Transportation is one of the world's leading causes of pollution. In many urban areas, as much as 90 percent of the pollutants in the air come from motor vehicles alone. And this pollution, which consists of both gases and airborne particles, has a number of negative effects. It causes illnesses, respiratory problems in particular, but it's also damaging to the environmental balance of the planet. Carbon emissions from cars is believed to be a major cause of global warming. Most of the smog hanging over major cities is caused by transportation.
Most of this pollution is caused by the burning of fuel in internal combustion engines (ICEs), which are still the major power source behind cars, trucks, buses and most other forms of non-electric transportation. In the 21st century we are seeing a gradual movement away from ICEs and toward less polluting power sources, but it will be years before we cease to be dependent on polluting fuels to get us from place to place. What are some solutions we can take in the meantime to decrease the quantity of noxious gases and particulate matter that we're throwing into the atmosphere? On the following pages, we'll look at 10 possibilities, many of which you can adopt right now.
One of the simplest ways of cutting down on transportation pollution is to keep your car well tuned. Inspired by the U.S. Clean Air Act of 1972, many cities and states have now implemented annual or biannual emissions testing to determine if cars are producing excessive amounts of pollution at the tailpipe. Car owners whose vehicles flunk the test are legally required to bring their emissions maintenance up to spec. This has already been surprisingly effective at reducing pollution. For years the city of Los Angeles, which is ringed by freeways packed full of cars, was famous for the yellow haze of smog that hung in the air and stung the eyes and lungs of visitors and residents. Today, partly because of the vehicle emissions testing program instituted by the California Air Resources Board (CARB) in 1982, Los Angeles smog is largely a thing of the past and the sky above the city is blue again.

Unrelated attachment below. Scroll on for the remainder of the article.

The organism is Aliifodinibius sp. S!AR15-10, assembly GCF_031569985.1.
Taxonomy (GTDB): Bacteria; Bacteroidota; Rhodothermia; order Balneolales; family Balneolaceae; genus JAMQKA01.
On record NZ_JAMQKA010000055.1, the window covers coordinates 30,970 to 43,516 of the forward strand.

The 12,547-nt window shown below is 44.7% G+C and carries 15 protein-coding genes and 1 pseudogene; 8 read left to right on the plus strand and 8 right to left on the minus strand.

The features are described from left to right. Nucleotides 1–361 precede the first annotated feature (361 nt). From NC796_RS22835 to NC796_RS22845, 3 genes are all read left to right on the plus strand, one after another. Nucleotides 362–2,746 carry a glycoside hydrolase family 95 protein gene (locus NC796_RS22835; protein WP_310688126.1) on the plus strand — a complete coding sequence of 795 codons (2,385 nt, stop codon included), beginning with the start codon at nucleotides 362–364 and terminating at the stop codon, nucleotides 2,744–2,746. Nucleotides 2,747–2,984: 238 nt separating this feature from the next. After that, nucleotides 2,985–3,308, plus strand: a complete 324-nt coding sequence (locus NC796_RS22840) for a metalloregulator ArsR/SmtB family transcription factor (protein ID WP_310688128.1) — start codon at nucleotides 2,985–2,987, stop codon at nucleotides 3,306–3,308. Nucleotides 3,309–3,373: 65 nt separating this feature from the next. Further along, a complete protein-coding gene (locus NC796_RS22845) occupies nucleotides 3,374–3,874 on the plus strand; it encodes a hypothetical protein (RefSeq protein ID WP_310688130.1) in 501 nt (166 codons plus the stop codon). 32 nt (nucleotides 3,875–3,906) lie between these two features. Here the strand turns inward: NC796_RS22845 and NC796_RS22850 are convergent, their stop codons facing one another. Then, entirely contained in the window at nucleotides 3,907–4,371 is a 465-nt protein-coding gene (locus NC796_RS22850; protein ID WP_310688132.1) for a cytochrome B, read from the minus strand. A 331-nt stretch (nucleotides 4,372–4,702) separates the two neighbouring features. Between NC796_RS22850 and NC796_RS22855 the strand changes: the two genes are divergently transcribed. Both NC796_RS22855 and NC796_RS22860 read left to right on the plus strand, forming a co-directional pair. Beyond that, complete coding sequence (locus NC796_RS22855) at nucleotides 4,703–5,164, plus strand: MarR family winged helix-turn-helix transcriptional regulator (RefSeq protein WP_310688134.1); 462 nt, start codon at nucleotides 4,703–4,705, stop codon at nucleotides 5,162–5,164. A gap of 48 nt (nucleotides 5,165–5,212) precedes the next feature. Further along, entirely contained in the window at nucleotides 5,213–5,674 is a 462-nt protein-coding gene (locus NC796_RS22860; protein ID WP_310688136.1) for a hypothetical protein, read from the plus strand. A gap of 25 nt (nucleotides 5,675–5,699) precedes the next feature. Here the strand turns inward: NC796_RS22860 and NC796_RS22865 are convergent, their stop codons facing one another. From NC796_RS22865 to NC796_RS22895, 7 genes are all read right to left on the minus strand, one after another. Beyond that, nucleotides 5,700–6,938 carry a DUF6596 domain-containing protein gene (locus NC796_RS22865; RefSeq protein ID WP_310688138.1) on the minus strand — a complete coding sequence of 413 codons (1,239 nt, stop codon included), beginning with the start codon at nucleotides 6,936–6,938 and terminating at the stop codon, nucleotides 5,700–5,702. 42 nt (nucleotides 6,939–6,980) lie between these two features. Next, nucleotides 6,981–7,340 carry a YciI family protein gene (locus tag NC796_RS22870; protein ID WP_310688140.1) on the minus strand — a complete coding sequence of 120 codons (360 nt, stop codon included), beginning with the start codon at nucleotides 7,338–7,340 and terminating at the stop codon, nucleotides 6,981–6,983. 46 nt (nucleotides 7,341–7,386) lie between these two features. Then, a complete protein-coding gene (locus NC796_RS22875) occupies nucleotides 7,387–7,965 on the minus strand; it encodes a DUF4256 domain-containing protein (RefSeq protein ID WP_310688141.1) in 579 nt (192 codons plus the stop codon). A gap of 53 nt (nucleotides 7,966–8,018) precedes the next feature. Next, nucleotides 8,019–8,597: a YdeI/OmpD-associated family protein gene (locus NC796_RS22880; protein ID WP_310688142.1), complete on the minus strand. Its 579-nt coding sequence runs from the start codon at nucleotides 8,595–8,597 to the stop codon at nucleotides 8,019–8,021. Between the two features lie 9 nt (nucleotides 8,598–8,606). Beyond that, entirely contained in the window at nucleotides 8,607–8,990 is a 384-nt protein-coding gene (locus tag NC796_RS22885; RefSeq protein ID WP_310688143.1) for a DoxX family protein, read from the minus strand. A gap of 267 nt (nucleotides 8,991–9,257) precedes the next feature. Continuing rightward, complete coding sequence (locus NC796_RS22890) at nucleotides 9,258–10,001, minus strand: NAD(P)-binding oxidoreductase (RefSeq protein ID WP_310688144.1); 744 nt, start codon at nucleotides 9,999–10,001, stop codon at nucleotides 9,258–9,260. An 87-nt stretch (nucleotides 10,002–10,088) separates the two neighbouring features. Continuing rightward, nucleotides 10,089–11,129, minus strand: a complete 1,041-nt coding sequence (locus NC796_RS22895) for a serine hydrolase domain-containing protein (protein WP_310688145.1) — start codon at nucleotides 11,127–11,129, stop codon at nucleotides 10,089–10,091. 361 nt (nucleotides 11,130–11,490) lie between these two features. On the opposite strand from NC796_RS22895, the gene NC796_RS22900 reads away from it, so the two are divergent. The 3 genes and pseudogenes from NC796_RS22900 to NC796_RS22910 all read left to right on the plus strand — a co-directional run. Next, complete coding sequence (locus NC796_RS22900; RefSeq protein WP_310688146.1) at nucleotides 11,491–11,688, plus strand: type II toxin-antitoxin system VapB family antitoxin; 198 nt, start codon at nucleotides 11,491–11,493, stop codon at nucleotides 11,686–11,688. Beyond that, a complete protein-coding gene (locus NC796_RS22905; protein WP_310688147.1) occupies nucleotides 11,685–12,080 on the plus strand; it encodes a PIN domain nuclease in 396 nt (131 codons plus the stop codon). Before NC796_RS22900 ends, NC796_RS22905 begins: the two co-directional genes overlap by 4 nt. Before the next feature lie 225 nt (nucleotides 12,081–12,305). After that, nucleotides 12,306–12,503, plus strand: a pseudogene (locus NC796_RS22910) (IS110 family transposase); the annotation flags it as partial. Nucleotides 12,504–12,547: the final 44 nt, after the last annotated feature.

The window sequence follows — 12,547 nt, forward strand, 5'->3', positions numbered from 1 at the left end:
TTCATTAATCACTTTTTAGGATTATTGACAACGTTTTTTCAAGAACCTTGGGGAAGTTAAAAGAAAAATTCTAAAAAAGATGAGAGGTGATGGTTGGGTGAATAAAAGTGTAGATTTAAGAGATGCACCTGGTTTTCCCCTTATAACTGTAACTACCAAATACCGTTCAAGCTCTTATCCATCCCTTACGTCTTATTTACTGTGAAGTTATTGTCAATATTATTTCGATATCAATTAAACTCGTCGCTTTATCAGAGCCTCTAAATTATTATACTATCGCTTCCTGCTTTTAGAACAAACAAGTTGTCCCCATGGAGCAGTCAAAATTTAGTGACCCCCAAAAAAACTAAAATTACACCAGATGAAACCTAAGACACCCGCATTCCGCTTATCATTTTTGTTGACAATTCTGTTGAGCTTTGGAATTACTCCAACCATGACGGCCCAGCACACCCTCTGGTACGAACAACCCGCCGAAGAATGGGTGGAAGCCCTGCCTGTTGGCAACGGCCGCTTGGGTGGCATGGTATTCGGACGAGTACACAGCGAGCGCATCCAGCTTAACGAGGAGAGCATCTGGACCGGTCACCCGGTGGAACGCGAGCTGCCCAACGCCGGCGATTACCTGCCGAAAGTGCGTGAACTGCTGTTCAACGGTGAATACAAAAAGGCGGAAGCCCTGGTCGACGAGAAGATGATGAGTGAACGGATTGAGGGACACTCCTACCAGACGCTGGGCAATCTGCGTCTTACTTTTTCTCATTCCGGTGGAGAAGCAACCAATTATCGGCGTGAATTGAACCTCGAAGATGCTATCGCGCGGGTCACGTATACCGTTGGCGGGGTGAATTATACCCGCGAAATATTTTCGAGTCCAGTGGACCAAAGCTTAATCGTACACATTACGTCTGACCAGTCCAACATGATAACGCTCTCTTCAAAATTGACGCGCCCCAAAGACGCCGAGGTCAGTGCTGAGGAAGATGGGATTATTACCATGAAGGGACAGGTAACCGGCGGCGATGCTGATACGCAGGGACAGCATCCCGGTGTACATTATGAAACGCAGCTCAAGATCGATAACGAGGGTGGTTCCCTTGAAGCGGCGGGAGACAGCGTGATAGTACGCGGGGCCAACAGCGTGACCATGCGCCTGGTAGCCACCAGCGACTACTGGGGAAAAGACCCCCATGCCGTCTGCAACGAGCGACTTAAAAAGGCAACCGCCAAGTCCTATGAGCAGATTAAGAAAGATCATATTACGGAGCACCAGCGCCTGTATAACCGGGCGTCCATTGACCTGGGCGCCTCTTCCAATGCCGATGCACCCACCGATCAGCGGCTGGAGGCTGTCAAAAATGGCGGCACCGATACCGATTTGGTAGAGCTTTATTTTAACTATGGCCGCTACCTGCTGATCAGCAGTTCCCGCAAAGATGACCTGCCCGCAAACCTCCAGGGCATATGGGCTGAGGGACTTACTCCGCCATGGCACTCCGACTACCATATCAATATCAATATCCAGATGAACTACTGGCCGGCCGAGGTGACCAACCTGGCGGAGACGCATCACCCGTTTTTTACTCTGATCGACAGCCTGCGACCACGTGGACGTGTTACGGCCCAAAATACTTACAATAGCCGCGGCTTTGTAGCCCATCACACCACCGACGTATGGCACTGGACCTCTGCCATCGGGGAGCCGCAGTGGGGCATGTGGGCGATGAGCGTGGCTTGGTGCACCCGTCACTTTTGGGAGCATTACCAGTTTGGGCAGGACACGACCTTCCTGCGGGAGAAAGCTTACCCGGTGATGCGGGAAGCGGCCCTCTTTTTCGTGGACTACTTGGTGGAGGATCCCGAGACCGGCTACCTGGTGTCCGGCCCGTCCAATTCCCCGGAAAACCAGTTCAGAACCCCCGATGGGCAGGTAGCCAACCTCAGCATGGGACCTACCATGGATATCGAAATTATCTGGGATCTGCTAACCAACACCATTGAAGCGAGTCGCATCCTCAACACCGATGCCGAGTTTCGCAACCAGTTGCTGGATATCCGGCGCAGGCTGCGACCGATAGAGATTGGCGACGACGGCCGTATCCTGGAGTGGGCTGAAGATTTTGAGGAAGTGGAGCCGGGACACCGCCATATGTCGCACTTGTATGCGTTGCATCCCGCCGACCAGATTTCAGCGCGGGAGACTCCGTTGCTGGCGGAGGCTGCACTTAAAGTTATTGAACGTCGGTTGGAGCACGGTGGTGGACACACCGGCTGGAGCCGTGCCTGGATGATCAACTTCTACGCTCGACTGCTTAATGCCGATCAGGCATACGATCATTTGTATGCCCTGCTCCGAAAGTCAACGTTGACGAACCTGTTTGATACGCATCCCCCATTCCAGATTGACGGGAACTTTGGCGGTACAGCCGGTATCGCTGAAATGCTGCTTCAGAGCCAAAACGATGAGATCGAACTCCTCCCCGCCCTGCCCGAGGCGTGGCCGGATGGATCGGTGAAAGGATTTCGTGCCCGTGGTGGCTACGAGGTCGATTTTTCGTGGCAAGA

What better way to reduce the pollution created by your daily commute than to not have a daily commute? If there's no reason to be present at your office every day, ask your boss if you can work from home one or two days a week. Computers, which can connect your home and office via the Internet, make it especially easy to stay in touch with coworkers using e-mail and virtual private networking. If you're an employer who has a staff of commuting employees, consider assigning telecommuting days to the people who work for you. And if you're currently unemployed and looking for a new job, try to find an employer who offers telecommuting opportunities. There are plenty of jobs that can be done from home -- data entry, computer programming and even writing articles like this one.
Sure, that huge SUV looks cool on the road. It also provides lots of space for your family and cargo and is likely to keep you safe in an accident. But well-designed smaller cars can provide space and safety too, especially with the availability of advanced electronic safety equipment, much of which is starting to appear on affordably priced vehicles. And guess what? The smaller car is going to use a lot less fuel. This saves you money and cuts down on the amount of pollution you produce, which is pretty much a win-win situation. Or buy a hybrid, which turns off its pollution-producing internal combustion engine every chance it gets.
Need to pause at the curb to wait for a passenger or idle at a stoplight for more than 10 seconds? Try turning your motor off and then starting again when you need to move. Idling your motor for more than 10 seconds at a time is a pure waste of gas and an unnecessary source of pollution. Turning your engine off when it isn't needed is one of the simplest ways that you can solve the problem of transportation pollution. Make it a habit to switch off the ignition when you aren't going anywhere and you'll have made a small but significant start at making the Earth's atmosphere cleaner.